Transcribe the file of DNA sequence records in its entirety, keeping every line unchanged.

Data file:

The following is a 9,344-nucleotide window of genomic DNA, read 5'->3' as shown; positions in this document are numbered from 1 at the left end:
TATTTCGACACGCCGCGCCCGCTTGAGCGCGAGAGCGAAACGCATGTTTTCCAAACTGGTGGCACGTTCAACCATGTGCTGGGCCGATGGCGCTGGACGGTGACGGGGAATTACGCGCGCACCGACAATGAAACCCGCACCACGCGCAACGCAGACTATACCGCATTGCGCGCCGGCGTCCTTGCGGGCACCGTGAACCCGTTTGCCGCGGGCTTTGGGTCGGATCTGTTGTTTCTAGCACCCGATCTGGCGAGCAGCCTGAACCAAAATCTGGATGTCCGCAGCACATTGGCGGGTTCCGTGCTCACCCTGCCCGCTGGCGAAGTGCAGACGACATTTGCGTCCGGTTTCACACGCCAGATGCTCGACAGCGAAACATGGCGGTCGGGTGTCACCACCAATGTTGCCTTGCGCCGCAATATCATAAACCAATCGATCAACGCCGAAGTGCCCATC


The following is a 9,344-nucleotide window of genomic DNA, read 5'->3' as shown; positions in this document are numbered from 1 at the left end:
TATTTCGACACGCCGCGCCCGCTTGAGCGCGAGAGCGAAACGCATGTTTTCCAAACTGGTGGCACGTTCAACCATGTGCTGGGCCGATGGCGCTGGACGGTGACGGGGAATTACGCGCGCACCGACAATGAAACCCGCACCACGCGCAACGCAGACTATACCGCATTGCGCGCCGGCGTCCTTGCGGGCACCGTGAACCCGTTTGCCGCGGGCTTTGGGTCGGATCTGTTGTTTCTAGCACCCGATCTGGCGAGCAGCCTGAACCAAAATCTGGATGTCCGCAGCACATTGGCGGGTTCCGTGCTCACCCTGCCCGCTGGCGAAGTGCAGACGACATTTGCGTCCGGTTTCACACGCCAGATGCTCGACAGCGAAACATGGCGGTCGGGTGTCACCACCAATGTTGCCTTGCGCCGCAATATCATAAACCAATCGATCAACGCCGAAGTGCCCATC